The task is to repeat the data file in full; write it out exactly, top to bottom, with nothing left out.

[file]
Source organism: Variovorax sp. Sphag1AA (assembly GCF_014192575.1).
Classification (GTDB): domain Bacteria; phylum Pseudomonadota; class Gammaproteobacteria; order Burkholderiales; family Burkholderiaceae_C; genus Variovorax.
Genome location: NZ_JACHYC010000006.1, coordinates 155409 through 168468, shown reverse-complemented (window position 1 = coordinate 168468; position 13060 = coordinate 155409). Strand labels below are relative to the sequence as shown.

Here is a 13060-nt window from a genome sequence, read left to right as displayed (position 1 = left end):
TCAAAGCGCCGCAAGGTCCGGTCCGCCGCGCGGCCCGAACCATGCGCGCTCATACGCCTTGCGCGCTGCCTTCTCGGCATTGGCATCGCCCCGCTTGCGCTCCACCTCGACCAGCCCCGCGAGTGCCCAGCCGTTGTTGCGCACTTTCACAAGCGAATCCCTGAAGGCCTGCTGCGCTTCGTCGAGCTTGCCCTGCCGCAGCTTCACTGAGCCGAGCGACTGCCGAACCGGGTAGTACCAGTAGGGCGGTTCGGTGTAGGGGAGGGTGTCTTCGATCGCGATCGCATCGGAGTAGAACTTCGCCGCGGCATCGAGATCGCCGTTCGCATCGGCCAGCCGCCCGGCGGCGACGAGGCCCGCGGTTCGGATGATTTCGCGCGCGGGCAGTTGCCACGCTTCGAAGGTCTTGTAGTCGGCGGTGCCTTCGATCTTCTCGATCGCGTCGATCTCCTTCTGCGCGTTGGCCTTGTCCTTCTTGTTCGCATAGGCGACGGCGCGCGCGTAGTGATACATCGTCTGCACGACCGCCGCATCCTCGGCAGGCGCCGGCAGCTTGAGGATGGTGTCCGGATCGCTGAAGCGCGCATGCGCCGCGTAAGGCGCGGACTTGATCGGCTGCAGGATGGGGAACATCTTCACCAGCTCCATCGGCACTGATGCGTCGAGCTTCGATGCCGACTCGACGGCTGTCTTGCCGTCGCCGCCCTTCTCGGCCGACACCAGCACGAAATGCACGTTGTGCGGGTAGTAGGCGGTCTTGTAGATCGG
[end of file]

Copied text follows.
Source organism: Variovorax sp. Sphag1AA (assembly GCF_014192575.1).
Classification (GTDB): domain Bacteria; phylum Pseudomonadota; class Gammaproteobacteria; order Burkholderiales; family Burkholderiaceae_C; genus Variovorax.
Genome location: NZ_JACHYC010000006.1, coordinates 155409 through 168468, shown reverse-complemented (window position 1 = coordinate 168468; position 13060 = coordinate 155409). Strand labels below are relative to the sequence as shown.

Here is a 13060-nt window from a genome sequence, read left to right as displayed (position 1 = left end):
TCAAAGCGCCGCAAGGTCCGGTCCGCCGCGCGGCCCGAACCATGCGCGCTCATACGCCTTGCGCGCTGCCTTCTCGGCATTGGCATCGCCCCGCTTGCGCTCCACCTCGACCAGCCCCGCGAGTGCCCAGCCGTTGTTGCGCACTTTCACAAGCGAATCCCTGAAGGCCTGCTGCGCTTCGTCGAGCTTGCCCTGCCGCAGCTTCACTGAGCCGAGCGACTGCCGAACCGGGTAGTACCAGTAGGGCGGTTCGGTGTAGGGGAGGGTGTCTTCGATCGCGATCGCATCGGAGTAGAACTTCGCCGCGGCATCGAGATCGCCGTTCGCATCGGCCAGCCGCCCGGCGGCGACGAGGCCCGCGGTTCGGATGATTTCGCGCGCGGGCAGTTGCCACGCTTCGAAGGTCTTGTAGTCGGCGGTGCCTTCGATCTTCTCGATCGCGTCGATCTCCTTCTGCGCGTTGGCCTTGTCCTTCTTGTTCGCATAGGCGACGGCGCGCGCGTAGTGATACATCGTCTGCACGACCGCCGCATCCTCGGCAGGCGCCGGCAGCTTGAGGATGGTGTCCGGATCGCTGAAGCGCGCATGCGCCGCGTAAGGCGCGGACTTGATCGGCTGCAGGATGGGGAACATCTTCACCAGCTCCATCGGCACTGATGCGTCGAGCTTCGATGCCGACTCGACGGCTGTCTTGCCGTCGCCGCCCTTCTCGGCCGACACCAGCACGAAATGCACGTTGTGCGGGTAGTAGGCGGTCTTGTAGATCGG